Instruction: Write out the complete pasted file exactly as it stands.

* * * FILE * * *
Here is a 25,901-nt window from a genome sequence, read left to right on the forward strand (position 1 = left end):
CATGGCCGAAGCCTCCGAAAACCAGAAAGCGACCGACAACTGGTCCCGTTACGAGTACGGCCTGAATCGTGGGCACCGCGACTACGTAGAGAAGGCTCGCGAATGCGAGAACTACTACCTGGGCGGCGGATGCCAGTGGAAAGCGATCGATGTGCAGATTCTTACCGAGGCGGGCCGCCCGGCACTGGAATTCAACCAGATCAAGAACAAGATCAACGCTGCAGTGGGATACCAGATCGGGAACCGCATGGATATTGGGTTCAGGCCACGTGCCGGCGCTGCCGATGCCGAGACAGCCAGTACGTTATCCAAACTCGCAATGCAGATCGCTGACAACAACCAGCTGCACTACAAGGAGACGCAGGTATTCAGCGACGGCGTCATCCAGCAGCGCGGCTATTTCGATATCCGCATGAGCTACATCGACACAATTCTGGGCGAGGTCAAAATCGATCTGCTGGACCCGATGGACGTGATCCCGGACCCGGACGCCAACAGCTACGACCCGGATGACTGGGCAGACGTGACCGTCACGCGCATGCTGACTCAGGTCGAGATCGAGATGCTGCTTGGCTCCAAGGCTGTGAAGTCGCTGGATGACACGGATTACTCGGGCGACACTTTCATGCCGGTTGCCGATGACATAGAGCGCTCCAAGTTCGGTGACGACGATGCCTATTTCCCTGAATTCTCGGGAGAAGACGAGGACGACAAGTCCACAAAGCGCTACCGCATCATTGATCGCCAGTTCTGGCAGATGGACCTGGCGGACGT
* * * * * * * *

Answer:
Here is a 25,901-nt window from a genome sequence, read left to right on the forward strand (position 1 = left end):
CATGGCCGAAGCCTCCGAAAACCAGAAAGCGACCGACAACTGGTCCCGTTACGAGTACGGCCTGAATCGTGGGCACCGCGACTACGTAGAGAAGGCTCGCGAATGCGAGAACTACTACCTGGGCGGCGGATGCCAGTGGAAAGCGATCGATGTGCAGATTCTTACCGAGGCGGGCCGCCCGGCACTGGAATTCAACCAGATCAAGAACAAGATCAACGCTGCAGTGGGATACCAGATCGGGAACCGCATGGATATTGGGTTCAGGCCACGTGCCGGCGCTGCCGATGCCGAGACAGCCAGTACGTTATCCAAACTCGCAATGCAGATCGCTGACAACAACCAGCTGCACTACAAGGAGACGCAGGTATTCAGCGACGGCGTCATCCAGCAGCGCGGCTATTTCGATATCCGCATGAGCTACATCGACACAATTCTGGGCGAGGTCAAAATCGATCTGCTGGACCCGATGGACGTGATCCCGGACCCGGACGCCAACAGCTACGACCCGGATGACTGGGCAGACGTGACCGTCACGCGCATGCTGACTCAGGTCGAGATCGAGATGCTGCTTGGCTCCAAGGCTGTGAAGTCGCTGGATGACACGGATTACTCGGGCGACACTTTCATGCCGGTTGCCGATGACATAGAGCGCTCCAAGTTCGGTGACGACGATGCCTATTTCCCTGAATTCTCGGGAGAAGACGAGGACGACAAGTCCACAAAGCGCTACCGCATCATTGATCGCCAGTTCTGGCAGATGGACCTGGCGGACGT